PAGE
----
Other uses include "people who like The LAD Bible" so you know who to unfriend, "friends who like Bob's Burgers" so you can casually engineer a group hang - which all sounds quite creepy in theory, but in practice I'm sure it will only be a bit creepy at first and then fine after that, just like most of your social interactions.
11. Upload 360-degree videos to Facebook
You're not still uploading flat, two-dimensional pictures to Facebook, are you? It's not 2015 any more, so join the 360-degree revolution and post photo spheres for your friends to enjoy instead - you'll need a separate app on your phone to take them and we've published a thorough guide here.
Search Facebook for "360 photos" and you can see some of the pictures other people are posting. The format works best in places where people would actually want to look all around at the view, so save it for impressive landscapes or venues rather than every other photo of your kids or trip to the pub.
12. Block embarrassing posts from your timeline
Short of begging, you can't actually stop people from uploading embarrassing photos of you - but you can at least stop them from tagging you (so the post won't show up on your timeline). To do this, open up the Settings page on the web, click Timeline and Tagging, and turn the Review posts option on.
This works exactly as you might expect - any time someone tags you in a photo, place or post, you get to review it and either accept or reject the tag. You'll get notifications whenever you're tagged and you can review pending posts by clicking View Activity Log then Timeline Review from your profile page.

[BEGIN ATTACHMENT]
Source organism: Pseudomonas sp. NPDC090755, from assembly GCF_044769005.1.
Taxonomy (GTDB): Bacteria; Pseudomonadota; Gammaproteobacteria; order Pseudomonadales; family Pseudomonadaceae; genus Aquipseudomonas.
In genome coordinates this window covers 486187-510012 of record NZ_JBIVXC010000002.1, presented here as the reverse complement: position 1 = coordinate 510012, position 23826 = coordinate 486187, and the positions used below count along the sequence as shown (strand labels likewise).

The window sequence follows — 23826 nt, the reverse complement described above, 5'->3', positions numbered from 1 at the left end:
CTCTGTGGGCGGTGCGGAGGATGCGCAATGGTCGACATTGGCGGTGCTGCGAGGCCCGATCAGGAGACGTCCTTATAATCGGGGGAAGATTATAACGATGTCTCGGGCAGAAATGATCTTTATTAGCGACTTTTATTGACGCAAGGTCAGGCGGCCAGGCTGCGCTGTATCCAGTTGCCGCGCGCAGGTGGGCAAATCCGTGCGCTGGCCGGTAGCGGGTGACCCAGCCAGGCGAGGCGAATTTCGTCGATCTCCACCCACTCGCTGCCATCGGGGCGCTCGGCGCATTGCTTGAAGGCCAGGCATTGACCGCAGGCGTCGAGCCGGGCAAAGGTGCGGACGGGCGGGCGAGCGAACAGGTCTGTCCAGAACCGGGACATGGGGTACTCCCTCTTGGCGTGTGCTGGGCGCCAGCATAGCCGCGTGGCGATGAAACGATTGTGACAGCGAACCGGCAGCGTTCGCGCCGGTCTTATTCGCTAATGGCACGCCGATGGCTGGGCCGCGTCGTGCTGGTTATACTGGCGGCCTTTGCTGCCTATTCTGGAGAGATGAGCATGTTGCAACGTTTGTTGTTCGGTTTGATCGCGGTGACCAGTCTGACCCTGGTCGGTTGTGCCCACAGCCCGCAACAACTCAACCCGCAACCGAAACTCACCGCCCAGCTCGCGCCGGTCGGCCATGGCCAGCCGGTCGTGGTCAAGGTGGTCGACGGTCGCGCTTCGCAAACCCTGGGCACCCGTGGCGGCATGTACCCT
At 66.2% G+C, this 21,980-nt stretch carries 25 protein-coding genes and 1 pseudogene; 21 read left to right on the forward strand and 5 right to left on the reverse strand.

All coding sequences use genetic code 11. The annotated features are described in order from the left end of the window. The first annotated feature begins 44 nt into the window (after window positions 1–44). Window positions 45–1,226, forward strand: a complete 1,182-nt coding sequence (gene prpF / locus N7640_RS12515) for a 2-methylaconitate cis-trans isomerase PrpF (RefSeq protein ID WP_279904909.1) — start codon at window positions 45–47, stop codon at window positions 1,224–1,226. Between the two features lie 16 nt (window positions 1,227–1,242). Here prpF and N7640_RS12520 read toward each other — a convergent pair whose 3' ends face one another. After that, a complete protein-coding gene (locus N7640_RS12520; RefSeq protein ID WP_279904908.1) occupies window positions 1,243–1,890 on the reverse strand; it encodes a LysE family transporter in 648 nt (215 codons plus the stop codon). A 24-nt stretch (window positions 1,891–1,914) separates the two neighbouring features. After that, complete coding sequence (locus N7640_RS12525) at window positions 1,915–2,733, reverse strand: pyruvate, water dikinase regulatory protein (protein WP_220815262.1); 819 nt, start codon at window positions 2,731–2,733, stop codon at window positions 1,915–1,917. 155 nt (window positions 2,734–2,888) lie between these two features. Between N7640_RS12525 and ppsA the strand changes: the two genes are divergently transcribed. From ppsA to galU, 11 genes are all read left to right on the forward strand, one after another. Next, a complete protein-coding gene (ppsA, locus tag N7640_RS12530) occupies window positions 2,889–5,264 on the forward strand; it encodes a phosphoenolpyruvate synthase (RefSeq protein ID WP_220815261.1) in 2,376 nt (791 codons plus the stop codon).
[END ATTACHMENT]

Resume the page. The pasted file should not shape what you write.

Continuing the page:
13. Use secret groups to plot world domination
Facebook Groups are another underappreciated element of the 'book. Zuckerberg and co actually use them internally for all their work-sharing so you can bet they've put a fair amount of effort into making them as useful as possible, and groups can be completely hidden from non-members if needed.
That means you could start a secret groups to launch a club, plan a holiday or discuss Taylor Swift ad nauseum without anyone but your squad being any the wiser. Lesser-known features in both public and secret groups include running polls and sharing files from your computer or Dropbox.
14. Save interesting internet content to read
Hey, you're a busy person. There are deals to be done and drinks to be drunk and important opinions to be shared with strangers you disagree with. You just signed in quickly to hate-check the profile of someone annoying and see if your office nemesis has added any new photos, that's all.
With that in mind you simply cannot be expected to keep up with every relevant thinkpiece shared by on Facebook, so use the Save feature - the Save post option appears in the little dropdown menu on everything in the News Feed, and you can click the Saved link on the left of the front page to catch up.
15. Make it harder for people to find you
Facebook's great for connecting with that old school friend or a long-lost work colleague - but what happens when you start getting hassled by someone you'd rather steer clear of? It seems like this happens a lot on the world's biggest and best-known social network, as there are a variety of features to tackle the problem.
Click the padlock button on the Facebook toolbar on the web then select Who can contact me? (or in more extreme circumstances, How do I stop someone from bothering me?). You can restrict who's allowed to send you messages and access more related options through the Privacy tab on the main Settings page.
16. Look back on your favourite friendships